Addressing the needs of “somes” is a key to improving the economic condition of communities and families. Helping people with some college graduate with a certificate, associate’s degree or bachelor’s increases their earnings power, makes them a role model within their own family — and gives people one less discouraging story about higher education not paying off.
Most importantly, when we work with people in our neighborhoods to complete college, we raise the number of college graduates in the area and help to increase the average income of the neighborhood, but we do so without gentrifying it. We do not always need to recruit young people or out-of-state newcomers to boost the number of college graduates in our community if we work intensively with the people that we have who may be only a few credits short of a college degree.
The Family Empowerment Program has worked on similar issues over the last three years with residents at Hamilton Crossing. To address the needs of “somes,” we have advocated with university collections to make sure participants can restart classes, helped students find scholarships and created an IDA program that matches participants’ savings towards higher education by 8:1. These efforts have given us some victories — students finally able to graduate, pay their bills and move on with their lives — but they have also revealed the extent and depth of the problems these students face.
However, with some effort and resources, more could be done to help “somes” become graduates. These are just a few of the policies that could help:
- States can invest in programs that help workers save for college expenses to complete degrees. Individual Development Account programs can help multiply the savings of participants, but partners are needed to provide the matches to enable IDA programs to leverage federal funds.
- Colleges and universities can be more proactive and flexible in working to get students back into the classroom. Rather than relying solely on collections as a strategy to recoup lost tuition, a more flexible approach would allow some forgiveness of unpaid tuition bills (particularly late fees) if the student can return to class and complete the degree program. Without a degree, many students have no chance of earning enough to pay off unpaid bills and loans. This strategy is in the colleges’ best interest, as alumni are better to have than debtors.
- Community groups and social service agencies can reach out to “somes” to help them complete degrees or find ways to receive credit for the work they have done so far. “Reverse transfer” programs can help students get an associate’s degree for work already completed, but too few people know the options that exist for degree completion.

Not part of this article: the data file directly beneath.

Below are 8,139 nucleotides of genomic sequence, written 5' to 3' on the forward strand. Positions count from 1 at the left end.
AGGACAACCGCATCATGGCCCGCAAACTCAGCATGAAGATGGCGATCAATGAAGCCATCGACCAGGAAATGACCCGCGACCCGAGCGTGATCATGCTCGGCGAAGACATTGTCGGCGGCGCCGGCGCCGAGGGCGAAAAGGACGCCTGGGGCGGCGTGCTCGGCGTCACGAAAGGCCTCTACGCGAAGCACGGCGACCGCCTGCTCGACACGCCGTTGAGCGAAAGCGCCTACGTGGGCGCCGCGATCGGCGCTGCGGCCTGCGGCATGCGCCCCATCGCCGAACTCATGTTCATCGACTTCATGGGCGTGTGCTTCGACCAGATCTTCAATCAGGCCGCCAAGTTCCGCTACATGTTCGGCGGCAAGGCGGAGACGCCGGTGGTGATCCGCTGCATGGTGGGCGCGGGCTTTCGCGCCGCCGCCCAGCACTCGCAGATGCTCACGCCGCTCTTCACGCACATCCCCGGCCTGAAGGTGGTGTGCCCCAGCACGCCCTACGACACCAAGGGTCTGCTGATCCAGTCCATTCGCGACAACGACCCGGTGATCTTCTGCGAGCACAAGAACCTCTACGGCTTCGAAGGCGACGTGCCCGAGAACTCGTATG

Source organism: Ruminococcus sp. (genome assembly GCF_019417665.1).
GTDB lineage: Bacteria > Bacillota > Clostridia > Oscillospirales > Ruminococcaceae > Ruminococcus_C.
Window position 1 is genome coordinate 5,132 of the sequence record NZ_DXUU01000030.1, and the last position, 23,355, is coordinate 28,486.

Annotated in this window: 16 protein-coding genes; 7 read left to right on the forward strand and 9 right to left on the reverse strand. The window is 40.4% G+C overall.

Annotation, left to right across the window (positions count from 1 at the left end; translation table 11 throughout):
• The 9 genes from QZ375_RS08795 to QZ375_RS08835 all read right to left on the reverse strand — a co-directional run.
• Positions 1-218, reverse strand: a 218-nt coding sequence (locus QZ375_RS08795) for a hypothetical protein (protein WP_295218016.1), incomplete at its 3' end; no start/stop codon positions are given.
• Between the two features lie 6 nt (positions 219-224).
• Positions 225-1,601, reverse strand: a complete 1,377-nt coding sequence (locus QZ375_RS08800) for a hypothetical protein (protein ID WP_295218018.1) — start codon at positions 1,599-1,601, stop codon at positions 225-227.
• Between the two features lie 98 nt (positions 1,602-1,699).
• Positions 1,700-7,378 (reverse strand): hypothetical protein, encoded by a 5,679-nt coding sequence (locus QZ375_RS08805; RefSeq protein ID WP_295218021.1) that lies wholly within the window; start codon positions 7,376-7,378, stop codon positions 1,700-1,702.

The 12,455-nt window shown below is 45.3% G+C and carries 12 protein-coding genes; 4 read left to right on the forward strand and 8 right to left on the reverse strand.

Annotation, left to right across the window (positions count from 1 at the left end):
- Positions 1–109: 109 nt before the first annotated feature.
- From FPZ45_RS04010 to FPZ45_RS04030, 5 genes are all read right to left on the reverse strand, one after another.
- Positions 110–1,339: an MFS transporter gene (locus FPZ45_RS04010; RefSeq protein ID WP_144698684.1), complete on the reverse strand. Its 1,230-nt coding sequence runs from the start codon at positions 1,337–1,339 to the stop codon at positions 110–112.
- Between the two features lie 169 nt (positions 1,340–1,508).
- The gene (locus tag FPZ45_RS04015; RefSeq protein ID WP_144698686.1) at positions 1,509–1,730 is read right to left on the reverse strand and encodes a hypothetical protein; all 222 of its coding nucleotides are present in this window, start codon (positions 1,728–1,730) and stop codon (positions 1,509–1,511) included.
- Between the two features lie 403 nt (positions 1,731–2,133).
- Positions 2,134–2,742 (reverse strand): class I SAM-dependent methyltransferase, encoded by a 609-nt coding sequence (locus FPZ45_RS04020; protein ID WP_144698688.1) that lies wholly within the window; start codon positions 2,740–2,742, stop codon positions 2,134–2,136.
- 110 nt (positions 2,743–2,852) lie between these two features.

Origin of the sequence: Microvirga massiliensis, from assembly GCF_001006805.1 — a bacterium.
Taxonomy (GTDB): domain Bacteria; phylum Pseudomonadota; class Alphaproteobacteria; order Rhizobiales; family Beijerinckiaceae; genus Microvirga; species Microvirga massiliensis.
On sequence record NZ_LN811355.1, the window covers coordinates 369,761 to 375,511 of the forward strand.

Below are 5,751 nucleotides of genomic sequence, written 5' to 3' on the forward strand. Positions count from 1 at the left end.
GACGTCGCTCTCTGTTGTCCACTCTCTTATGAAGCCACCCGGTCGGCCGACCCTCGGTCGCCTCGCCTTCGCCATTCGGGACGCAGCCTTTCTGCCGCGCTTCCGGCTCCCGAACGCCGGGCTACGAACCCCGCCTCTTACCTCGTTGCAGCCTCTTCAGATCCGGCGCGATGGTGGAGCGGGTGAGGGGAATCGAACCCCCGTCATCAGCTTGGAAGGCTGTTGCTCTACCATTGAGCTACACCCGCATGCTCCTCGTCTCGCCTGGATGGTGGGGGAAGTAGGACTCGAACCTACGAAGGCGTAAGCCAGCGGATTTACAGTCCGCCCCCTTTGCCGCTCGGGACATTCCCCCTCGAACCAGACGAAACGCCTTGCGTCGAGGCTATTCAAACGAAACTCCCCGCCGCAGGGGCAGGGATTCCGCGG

Higher education is not only good for the graduate — it has benefits for their family and the whole community as well. With each successful college graduate, families and neighborhoods get one more person better able to support her or himself, one more person who serves as a role model and guide to others, and one more example of why completing a college degree is important.
This same message needs to be delivered to adults in our community, particularly parents. Many parents returning to college do so to be a role model for their own children. While we are encouraging all our high school students to think seriously about what they want to do after graduation, we should also encourage many of their parents, uncles, aunts and cousins to finish what they started in college and to finally gain the economic and other benefits of a completed certificate or degree program.
Russell Olwell and Marquan Jackson are part of the Ypsilanti Family Empowerment Program in Ypsilanti Michigan. Their IDA program is a partnership of Eastern Michigan University, the Ypsilanti Housing Commission, the United Way of Washtenaw County, Zingerman’s Community of Businesses, Great Lakes Capital Fund and Chesapeake Community Advisors.
How We Can Reach President Obama's Goal to "Make College Affordable for Every American"
By Dominique Derbigny on 01/14/2016 @ 10:00 PM
During President Obama’s final State of the Union Address on Tuesday, he declared that “we have to make college affordable for every American,” and he went on to say that “providing two years of community college at no cost for every responsible student is one of the best ways to do that.”
These comments echo what we at CFED have been talking about for a long time: to get ahead—or even just to get by—in today’s economy, a college degree is increasingly a requirement. At the same time, skyrocketing college costs have put a damper on many students’ dreams of higher education, as many young people are wary of taking on burdensome debt if they don’t have enough savings to pay for school. As a result, only one in 10 low-income students goes on to finish a college degree by their mid-twenties. So how can we help more young people access the education they need to succeed in a twenty-first century economy?
One year ago, President Obama offered a solution when he rolled out the America’s College Promise Proposal, which seeks to increase access to post-secondary education by funding community college for millions of students. Under this legislation, federal funding would cover 75% of tuition expenses, with participating states supplying the remaining 25%. To qualify, students must attend community college at least half-time, maintain a 2.5 GPA and make steady progress toward completing their program.
The America’s College Promise Proposal has the potential to:
- Benefit an estimated 9 million students.
- Save full-time community college students an average of $3,800 in tuition per year.
- Increase the number of students who complete an associate’s degree.
- Create a pathway to a four-year college or university.
- Reduce college debt and the student debt divide.